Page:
The page content is for informational purposes only. Items containing information about therapeutic healthcare services are not included in the content of the page. Consult your physician for diagnosis and treatment.
Frequently Asked Question
What if you have ischemic heart disease?
Myocardial ischemic, also called cardiac ischemia, reduces the heart muscle’s ability to pump blood. A sudden and severe blockage of one of the heart arteries can cause a heart attack. Myocardial ischemic can also cause severe abnormal heart rhythms.
What is ischemic heart disease and what causes it?
Ischemia is caused by decreased blood flow to a tissue or organ. Blood flow can be blocked by a clot, embolism, or narrowing of an artery. It can occur due to the gradual thickening of the artery wall and narrowing of the artery, as in atherosclerosis. Trauma can also impair blood flow.
How is ischemia diagnosed?
The following tests can be used to diagnose silent ischemic heart disease
An exercise stress test can show blood flow through your coronary arteries in response to exercise.
Holter monitoring records your heart rate and rhythm over a 24-hour period (or longer) so doctors can see if you’re having silent ischemia attacks.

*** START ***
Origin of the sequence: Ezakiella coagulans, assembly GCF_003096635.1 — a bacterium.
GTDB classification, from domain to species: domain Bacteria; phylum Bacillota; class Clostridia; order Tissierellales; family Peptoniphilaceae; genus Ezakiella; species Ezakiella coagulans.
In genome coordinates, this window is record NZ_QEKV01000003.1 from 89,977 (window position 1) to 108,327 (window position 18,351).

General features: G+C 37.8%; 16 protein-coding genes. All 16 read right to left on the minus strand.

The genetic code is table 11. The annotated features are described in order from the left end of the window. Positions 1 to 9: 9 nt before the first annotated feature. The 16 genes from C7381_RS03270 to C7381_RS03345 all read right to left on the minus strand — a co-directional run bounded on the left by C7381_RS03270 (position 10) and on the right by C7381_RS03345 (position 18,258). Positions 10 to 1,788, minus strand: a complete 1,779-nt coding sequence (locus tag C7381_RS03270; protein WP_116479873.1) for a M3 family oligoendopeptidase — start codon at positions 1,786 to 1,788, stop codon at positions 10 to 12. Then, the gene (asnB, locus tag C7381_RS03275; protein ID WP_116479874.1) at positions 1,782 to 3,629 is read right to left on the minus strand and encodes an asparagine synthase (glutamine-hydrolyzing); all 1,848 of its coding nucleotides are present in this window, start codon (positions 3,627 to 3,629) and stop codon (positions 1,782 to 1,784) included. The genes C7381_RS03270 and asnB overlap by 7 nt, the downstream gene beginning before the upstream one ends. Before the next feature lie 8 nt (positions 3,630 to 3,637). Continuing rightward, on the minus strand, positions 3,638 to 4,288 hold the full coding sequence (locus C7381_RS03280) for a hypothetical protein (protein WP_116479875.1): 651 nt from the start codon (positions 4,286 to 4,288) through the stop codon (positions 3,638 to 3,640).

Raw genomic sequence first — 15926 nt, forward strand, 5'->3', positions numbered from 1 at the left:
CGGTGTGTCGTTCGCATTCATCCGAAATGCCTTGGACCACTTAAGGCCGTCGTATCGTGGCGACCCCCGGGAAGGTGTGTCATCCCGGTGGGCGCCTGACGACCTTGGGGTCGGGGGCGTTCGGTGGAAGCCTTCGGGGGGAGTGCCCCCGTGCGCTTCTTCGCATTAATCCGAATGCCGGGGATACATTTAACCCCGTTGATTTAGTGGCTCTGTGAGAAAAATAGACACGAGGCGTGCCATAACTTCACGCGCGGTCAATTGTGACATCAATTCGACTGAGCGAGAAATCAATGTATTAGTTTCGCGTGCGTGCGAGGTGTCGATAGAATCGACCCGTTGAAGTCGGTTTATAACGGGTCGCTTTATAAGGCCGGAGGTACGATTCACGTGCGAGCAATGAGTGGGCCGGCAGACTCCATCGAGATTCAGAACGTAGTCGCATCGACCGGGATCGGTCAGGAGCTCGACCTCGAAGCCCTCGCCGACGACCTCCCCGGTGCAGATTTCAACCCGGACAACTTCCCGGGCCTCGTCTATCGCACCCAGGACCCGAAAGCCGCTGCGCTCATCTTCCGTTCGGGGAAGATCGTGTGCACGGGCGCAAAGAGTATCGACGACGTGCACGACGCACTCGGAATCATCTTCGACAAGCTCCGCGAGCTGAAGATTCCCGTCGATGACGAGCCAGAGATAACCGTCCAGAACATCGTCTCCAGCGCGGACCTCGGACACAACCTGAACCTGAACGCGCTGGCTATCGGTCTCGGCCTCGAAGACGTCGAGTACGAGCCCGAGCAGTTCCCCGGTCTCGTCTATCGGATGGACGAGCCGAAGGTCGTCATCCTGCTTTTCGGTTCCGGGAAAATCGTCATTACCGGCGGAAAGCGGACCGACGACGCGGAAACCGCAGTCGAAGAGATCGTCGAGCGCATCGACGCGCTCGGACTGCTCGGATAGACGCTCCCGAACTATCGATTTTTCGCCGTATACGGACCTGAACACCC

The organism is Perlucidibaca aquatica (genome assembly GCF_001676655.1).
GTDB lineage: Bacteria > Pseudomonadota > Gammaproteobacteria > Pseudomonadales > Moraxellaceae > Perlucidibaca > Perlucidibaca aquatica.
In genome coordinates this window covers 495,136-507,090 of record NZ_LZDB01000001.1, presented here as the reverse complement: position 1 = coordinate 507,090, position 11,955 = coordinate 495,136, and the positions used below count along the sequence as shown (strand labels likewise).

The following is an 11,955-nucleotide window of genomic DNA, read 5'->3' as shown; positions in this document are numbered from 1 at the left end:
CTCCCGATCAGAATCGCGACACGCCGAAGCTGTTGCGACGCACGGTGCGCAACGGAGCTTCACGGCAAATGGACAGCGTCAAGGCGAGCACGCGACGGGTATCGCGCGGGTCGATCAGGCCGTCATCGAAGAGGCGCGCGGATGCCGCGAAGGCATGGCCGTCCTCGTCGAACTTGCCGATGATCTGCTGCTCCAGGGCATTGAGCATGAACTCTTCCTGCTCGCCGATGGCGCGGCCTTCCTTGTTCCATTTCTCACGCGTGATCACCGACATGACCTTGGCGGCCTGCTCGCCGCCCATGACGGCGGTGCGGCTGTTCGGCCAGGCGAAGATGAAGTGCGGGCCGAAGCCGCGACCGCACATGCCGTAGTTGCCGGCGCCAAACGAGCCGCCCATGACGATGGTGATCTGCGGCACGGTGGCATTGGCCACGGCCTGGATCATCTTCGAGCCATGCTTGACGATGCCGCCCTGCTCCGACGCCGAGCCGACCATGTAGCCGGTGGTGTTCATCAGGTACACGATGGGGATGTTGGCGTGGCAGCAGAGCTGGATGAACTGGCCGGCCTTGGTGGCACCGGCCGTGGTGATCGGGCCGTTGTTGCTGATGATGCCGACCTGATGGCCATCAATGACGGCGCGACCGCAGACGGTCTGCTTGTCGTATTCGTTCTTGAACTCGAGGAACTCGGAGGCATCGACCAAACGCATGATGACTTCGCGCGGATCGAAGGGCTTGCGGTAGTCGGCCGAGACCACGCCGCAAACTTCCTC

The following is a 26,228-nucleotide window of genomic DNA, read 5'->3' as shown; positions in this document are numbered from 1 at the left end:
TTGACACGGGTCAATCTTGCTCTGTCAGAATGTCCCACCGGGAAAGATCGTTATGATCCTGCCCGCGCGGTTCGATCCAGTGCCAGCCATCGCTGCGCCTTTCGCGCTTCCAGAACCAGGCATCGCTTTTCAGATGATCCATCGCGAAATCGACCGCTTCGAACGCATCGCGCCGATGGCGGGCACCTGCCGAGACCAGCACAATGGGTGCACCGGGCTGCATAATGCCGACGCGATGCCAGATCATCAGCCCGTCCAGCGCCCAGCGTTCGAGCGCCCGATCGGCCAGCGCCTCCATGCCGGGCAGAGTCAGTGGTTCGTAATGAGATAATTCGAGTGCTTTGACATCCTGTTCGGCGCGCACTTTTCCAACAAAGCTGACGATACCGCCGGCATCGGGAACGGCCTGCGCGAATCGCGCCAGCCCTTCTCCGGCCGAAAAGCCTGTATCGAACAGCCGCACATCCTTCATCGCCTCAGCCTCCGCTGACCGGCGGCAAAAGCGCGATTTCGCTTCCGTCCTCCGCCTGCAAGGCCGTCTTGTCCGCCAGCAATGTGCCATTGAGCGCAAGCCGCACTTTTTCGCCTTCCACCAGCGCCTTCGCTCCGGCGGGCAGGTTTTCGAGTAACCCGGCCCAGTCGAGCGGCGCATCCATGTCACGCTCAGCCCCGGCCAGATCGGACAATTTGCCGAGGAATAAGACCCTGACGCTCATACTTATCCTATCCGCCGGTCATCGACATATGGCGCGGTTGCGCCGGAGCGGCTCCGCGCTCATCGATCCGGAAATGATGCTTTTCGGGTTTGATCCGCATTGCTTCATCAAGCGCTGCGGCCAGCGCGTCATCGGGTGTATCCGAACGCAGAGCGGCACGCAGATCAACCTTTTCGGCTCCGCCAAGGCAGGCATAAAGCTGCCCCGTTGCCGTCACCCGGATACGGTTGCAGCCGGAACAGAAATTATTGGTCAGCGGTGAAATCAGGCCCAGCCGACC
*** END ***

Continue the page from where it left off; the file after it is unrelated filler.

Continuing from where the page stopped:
Can stress cause ischemic heart disease?
There is a medical term for this: myocardial ischemia due to mental stress, or mental stress ischemia for short. Emotional and mental stress works the same as insufficient blood flow caused by physical stress, and perhaps the same possibility of triggering a heart attack.
How does ischemic pain feel?
What are the symptoms of myocardial ischemia? The most common symptom of myocardial ischemia is angina (also called angina pectoris). Angina is chest pain, also defined as chest discomfort, heaviness, tension, pressure, pain, burning, numbness, fullness, or tightness. It may feel like indigestion or heartburn.
How long can you live with ischemic heart disease?